There are far more options than just stainless steel or glass for mixing bowls. But we chose to focus on these two because they're the most popular choices as far as quality mixing bowls go.
Stainless Steel Pros
Stainless steel bowls are food safe and won't corrode. They're also lightweight, easy to handle, and dishwasher safe. Because metal is a heat conductor, you can store them in the fridge and they will cool more quickly than glass mixing bowls. They won't absorb the smell of food, and many of them are sold with snap-on lids, making them perfect for food storage. They're kid-friendly too, so if you do a lot of family baking or cooking and you have young children, opt for stainless steel.
Stainless Steel Cons
One main practical drawback with stainless steel mixing bowls is that you may not want to use them to mix acidic foods. Most metals are reactive to acid. While there's no certainty that stainless steel will interfere with the flavor and color of food, we can't say for sure that it won't. Stainless steel is also not microwave friendly.
Acidic foods include things like vinegars, tomato and tomato-based sauces, and citrus fruits. As most marinades contain an acidic ingredient, stainless steel may not be your best choice here.
Glass Mixing Bowls Pros
One thing we love most about glass mixing bowls is that when we're using them for food storage, we can see what's inside. They're non-reactive with acidic food and microwave safe, so you can mix and heat in one bowl, saving yourself extra cleaning. They insulate hot food well and they don't absorb the smell of food.
Glass Mixing Bowls Cons
One major reason we prefer stainless steel bowls to glass regards weight. Glass is heavy, making it prone to slipping out of our hands during handling and maneuvering. And if it hits the floor hard, you've got a huge mess to deal with and a potentially dangerous situation on your hands. We don't recommend using glass mixing bowls with young children. It's also difficult to find ones that come with lids.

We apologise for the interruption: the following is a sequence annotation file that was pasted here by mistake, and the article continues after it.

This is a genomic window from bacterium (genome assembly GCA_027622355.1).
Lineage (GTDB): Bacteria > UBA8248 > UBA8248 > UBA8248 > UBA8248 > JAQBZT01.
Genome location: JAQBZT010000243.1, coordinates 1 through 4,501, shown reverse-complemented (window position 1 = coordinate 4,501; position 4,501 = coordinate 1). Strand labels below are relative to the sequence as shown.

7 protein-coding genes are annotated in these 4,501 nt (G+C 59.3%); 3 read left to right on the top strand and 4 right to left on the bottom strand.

What Else Should You Look For In A Mixing Bowl?
So, should you go glass or stainless steel in the end? Both have their benefits, and if you do a lot of food prep and cooking, it makes sense to have both. If you're an occasional cook and you have kids, opt for stainless steel. They're easier all around and safer than glass.
Well-designed stainless steel mixing bowls also have two additional features that most glass mixing bowls don't have: a lid and a rubber base. Because they're lightweight, a rubber base is essential to keep them anchored to the countertop and avoid slipping. It just makes handling all together easier.
Sets that come fitted with secure, flexible lids that snap on and off are the gold-standard. Lids make food storage a snap and cuts down on the use of plastic cling wrap too. Priority Chef offers both 3-pc. and 5-pc. stainless steel mixing bowls with lids at a competitive price. The set of three bowls is an excellent choice for the occasional cook or the small kitchen. The five-bowl set is ideal for a greater range of cooking and prep and if you have young kids.
Learn more about the ins and outs of stainless steel for kitchenware, and a short history of it too! For more great kitchen tips and awesome deals on exclusive kitchenware, join our Insider's Club.
From our kitchen to yours, happy cooking!